Alzheimer's disease has a worse effect on women than on men, researchers have said.
Women with Alzheimer's have poorer cognitive abilities than men at the same stage of the disease, the study has found.
Researchers from the University of Hertfordshire conducted a detailed overview of existing evidence and found that women have poorer language skills and worse thinking functions - as well as poorer memory - than men at the same stage of the illness.
Reasons behind the "female disadvantage" could include "a reduction of oestrogen in post-menopausal women", "greater cognitive reserve in men" or the influence of the Alzheimer's-linked APOE 4 gene, according to the research, published in World Journal of Psychiatry.
"Our findings may have important implications for variation in the risk factors, progression and possibly the treatment of Alzheimer's disease in men and women," said Professor Keith Laws of the School of Life and Medical Sciences at the University of Hertfordshire.
"For instance, genetics are hard to change but easier to screen, cognitive reserve is modifiable and with more women working, the next generation may suffer less. It is therefore fundamental that we continue to identify the role of sex differences to enable more accurate diagnoses and open up doors for new treatments to emerge."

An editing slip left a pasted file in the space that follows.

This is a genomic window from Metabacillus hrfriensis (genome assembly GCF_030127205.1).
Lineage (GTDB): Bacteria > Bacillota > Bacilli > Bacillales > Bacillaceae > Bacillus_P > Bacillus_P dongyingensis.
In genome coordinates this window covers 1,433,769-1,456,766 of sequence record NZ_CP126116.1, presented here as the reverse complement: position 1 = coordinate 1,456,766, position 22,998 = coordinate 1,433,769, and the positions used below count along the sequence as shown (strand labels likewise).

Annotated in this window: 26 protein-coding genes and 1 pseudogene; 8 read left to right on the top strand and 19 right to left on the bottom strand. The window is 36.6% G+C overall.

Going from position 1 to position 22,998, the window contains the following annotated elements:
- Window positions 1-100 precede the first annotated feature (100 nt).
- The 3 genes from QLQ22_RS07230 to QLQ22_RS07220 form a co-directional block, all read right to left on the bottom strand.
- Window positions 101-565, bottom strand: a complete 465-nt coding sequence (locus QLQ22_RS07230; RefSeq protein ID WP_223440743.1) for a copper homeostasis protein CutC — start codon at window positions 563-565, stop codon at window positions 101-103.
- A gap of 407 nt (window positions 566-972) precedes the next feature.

Commenting on the study, Dr James Pickett, head of research at Alzheimer's Society said: "We already know that two-thirds of people living with dementia are women. This could be in part due to the fact that women live longer, but it also appears that women are at a higher risk of developing dementia for reasons that we don't yet know.
"This review pulls together much of the existing evidence to give us a clearer idea about the impact that Alzheimer's disease has, particularly for women.
"The authors of the review have some interesting theories about why women may be affected by Alzheimer's more than men - including genetics and hormones. These need to be explored in greater depth so we can understand if there are ways we can address the particular needs and experiences of women with Alzheimer's disease and other forms of dementia."